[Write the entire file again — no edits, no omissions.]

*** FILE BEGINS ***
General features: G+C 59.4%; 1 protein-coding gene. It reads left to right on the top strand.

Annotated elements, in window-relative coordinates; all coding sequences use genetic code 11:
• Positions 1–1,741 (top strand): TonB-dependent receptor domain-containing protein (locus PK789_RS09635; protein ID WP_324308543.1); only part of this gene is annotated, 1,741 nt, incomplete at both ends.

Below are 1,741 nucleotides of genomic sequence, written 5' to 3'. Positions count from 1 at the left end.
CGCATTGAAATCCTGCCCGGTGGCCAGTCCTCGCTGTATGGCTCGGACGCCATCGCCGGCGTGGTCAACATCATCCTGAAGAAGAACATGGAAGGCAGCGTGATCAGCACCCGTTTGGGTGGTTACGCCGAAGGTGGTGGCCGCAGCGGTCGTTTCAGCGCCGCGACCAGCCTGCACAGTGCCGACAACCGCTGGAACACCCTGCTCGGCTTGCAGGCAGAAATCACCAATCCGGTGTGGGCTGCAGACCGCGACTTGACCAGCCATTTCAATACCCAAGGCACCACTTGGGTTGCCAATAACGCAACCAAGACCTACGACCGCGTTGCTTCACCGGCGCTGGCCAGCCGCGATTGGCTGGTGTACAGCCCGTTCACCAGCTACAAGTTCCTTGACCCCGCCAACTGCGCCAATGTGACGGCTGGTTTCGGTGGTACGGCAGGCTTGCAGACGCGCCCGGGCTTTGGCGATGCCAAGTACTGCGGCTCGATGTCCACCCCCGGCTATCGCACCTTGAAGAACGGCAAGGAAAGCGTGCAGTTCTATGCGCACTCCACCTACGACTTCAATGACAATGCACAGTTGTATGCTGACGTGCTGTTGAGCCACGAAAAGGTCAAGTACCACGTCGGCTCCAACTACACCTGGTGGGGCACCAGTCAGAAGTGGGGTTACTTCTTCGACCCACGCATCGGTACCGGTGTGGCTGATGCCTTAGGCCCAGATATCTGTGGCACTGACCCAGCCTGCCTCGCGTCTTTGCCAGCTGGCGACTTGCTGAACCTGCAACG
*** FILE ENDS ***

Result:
General features: G+C 59.4%; 1 protein-coding gene. It reads left to right on the top strand.

Annotated elements, in window-relative coordinates; all coding sequences use genetic code 11:
• Positions 1–1,741 (top strand): TonB-dependent receptor domain-containing protein (locus PK789_RS09635; protein ID WP_324308543.1); only part of this gene is annotated, 1,741 nt, incomplete at both ends.

Below are 1,741 nucleotides of genomic sequence, written 5' to 3'. Positions count from 1 at the left end.
CGCATTGAAATCCTGCCCGGTGGCCAGTCCTCGCTGTATGGCTCGGACGCCATCGCCGGCGTGGTCAACATCATCCTGAAGAAGAACATGGAAGGCAGCGTGATCAGCACCCGTTTGGGTGGTTACGCCGAAGGTGGTGGCCGCAGCGGTCGTTTCAGCGCCGCGACCAGCCTGCACAGTGCCGACAACCGCTGGAACACCCTGCTCGGCTTGCAGGCAGAAATCACCAATCCGGTGTGGGCTGCAGACCGCGACTTGACCAGCCATTTCAATACCCAAGGCACCACTTGGGTTGCCAATAACGCAACCAAGACCTACGACCGCGTTGCTTCACCGGCGCTGGCCAGCCGCGATTGGCTGGTGTACAGCCCGTTCACCAGCTACAAGTTCCTTGACCCCGCCAACTGCGCCAATGTGACGGCTGGTTTCGGTGGTACGGCAGGCTTGCAGACGCGCCCGGGCTTTGGCGATGCCAAGTACTGCGGCTCGATGTCCACCCCCGGCTATCGCACCTTGAAGAACGGCAAGGAAAGCGTGCAGTTCTATGCGCACTCCACCTACGACTTCAATGACAATGCACAGTTGTATGCTGACGTGCTGTTGAGCCACGAAAAGGTCAAGTACCACGTCGGCTCCAACTACACCTGGTGGGGCACCAGTCAGAAGTGGGGTTACTTCTTCGACCCACGCATCGGTACCGGTGTGGCTGATGCCTTAGGCCCAGATATCTGTGGCACTGACCCAGCCTGCCTCGCGTCTTTGCCAGCTGGCGACTTGCTGAACCTGCAACG